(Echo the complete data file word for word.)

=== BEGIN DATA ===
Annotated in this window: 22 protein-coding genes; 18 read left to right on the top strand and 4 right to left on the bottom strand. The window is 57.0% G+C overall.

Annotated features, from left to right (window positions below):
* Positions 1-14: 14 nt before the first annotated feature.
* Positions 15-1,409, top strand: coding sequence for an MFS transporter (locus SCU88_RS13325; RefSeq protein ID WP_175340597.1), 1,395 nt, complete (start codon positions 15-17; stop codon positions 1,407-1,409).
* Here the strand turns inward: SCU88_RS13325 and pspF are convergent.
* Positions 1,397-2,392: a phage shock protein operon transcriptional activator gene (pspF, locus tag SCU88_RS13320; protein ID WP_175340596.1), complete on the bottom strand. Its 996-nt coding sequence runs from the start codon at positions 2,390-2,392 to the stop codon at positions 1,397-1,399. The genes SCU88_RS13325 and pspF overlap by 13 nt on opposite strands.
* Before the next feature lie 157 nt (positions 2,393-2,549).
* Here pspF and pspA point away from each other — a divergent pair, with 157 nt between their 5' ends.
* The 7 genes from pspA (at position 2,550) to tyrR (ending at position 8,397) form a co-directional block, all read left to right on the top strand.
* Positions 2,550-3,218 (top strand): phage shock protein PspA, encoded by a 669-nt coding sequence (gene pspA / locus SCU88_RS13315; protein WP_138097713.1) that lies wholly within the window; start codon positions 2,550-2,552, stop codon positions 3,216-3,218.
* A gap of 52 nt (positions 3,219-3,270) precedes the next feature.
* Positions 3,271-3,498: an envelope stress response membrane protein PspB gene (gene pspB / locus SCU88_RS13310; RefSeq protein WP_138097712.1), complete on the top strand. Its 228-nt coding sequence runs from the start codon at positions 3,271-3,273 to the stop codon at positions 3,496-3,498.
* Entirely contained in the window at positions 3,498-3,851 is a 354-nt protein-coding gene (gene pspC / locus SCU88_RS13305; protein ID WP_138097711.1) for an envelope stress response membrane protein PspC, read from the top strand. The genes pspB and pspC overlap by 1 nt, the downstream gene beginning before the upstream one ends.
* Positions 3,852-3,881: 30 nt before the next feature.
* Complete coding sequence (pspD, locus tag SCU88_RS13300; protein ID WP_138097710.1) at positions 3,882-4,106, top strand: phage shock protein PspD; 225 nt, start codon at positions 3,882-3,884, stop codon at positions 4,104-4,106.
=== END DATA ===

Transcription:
Annotated in this window: 22 protein-coding genes; 18 read left to right on the top strand and 4 right to left on the bottom strand. The window is 57.0% G+C overall.

Annotated features, from left to right (window positions below):
* Positions 1-14: 14 nt before the first annotated feature.
* Positions 15-1,409, top strand: coding sequence for an MFS transporter (locus SCU88_RS13325; RefSeq protein ID WP_175340597.1), 1,395 nt, complete (start codon positions 15-17; stop codon positions 1,407-1,409).
* Here the strand turns inward: SCU88_RS13325 and pspF are convergent.
* Positions 1,397-2,392: a phage shock protein operon transcriptional activator gene (pspF, locus tag SCU88_RS13320; protein ID WP_175340596.1), complete on the bottom strand. Its 996-nt coding sequence runs from the start codon at positions 2,390-2,392 to the stop codon at positions 1,397-1,399. The genes SCU88_RS13325 and pspF overlap by 13 nt on opposite strands.
* Before the next feature lie 157 nt (positions 2,393-2,549).
* Here pspF and pspA point away from each other — a divergent pair, with 157 nt between their 5' ends.
* The 7 genes from pspA (at position 2,550) to tyrR (ending at position 8,397) form a co-directional block, all read left to right on the top strand.
* Positions 2,550-3,218 (top strand): phage shock protein PspA, encoded by a 669-nt coding sequence (gene pspA / locus SCU88_RS13315; protein WP_138097713.1) that lies wholly within the window; start codon positions 2,550-2,552, stop codon positions 3,216-3,218.
* A gap of 52 nt (positions 3,219-3,270) precedes the next feature.
* Positions 3,271-3,498: an envelope stress response membrane protein PspB gene (gene pspB / locus SCU88_RS13310; RefSeq protein WP_138097712.1), complete on the top strand. Its 228-nt coding sequence runs from the start codon at positions 3,271-3,273 to the stop codon at positions 3,496-3,498.
* Entirely contained in the window at positions 3,498-3,851 is a 354-nt protein-coding gene (gene pspC / locus SCU88_RS13305; protein ID WP_138097711.1) for an envelope stress response membrane protein PspC, read from the top strand. The genes pspB and pspC overlap by 1 nt, the downstream gene beginning before the upstream one ends.
* Positions 3,852-3,881: 30 nt before the next feature.
* Complete coding sequence (pspD, locus tag SCU88_RS13300; protein ID WP_138097710.1) at positions 3,882-4,106, top strand: phage shock protein PspD; 225 nt, start codon at positions 3,882-3,884, stop codon at positions 4,104-4,106.